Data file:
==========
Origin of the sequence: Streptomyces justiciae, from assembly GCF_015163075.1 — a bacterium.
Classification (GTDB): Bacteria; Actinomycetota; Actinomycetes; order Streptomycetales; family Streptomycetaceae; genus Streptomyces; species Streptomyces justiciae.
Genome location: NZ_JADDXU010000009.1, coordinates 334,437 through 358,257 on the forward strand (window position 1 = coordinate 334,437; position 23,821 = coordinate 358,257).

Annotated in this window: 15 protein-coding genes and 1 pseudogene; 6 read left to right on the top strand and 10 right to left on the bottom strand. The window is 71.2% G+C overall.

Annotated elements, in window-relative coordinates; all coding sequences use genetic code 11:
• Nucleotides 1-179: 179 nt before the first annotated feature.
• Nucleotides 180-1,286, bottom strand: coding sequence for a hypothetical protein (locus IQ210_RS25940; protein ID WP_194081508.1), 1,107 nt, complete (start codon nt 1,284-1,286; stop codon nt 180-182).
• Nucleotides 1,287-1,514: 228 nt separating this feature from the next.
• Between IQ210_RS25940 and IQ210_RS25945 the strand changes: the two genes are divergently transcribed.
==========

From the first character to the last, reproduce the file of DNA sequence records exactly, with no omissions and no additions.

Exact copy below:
Origin of the sequence: Streptomyces justiciae, from assembly GCF_015163075.1 — a bacterium.
Classification (GTDB): Bacteria; Actinomycetota; Actinomycetes; order Streptomycetales; family Streptomycetaceae; genus Streptomyces; species Streptomyces justiciae.
Genome location: NZ_JADDXU010000009.1, coordinates 334,437 through 358,257 on the forward strand (window position 1 = coordinate 334,437; position 23,821 = coordinate 358,257).

Annotated in this window: 15 protein-coding genes and 1 pseudogene; 6 read left to right on the top strand and 10 right to left on the bottom strand. The window is 71.2% G+C overall.

Annotated elements, in window-relative coordinates; all coding sequences use genetic code 11:
• Nucleotides 1-179: 179 nt before the first annotated feature.
• Nucleotides 180-1,286, bottom strand: coding sequence for a hypothetical protein (locus IQ210_RS25940; protein ID WP_194081508.1), 1,107 nt, complete (start codon nt 1,284-1,286; stop codon nt 180-182).
• Nucleotides 1,287-1,514: 228 nt separating this feature from the next.
• Between IQ210_RS25940 and IQ210_RS25945 the strand changes: the two genes are divergently transcribed.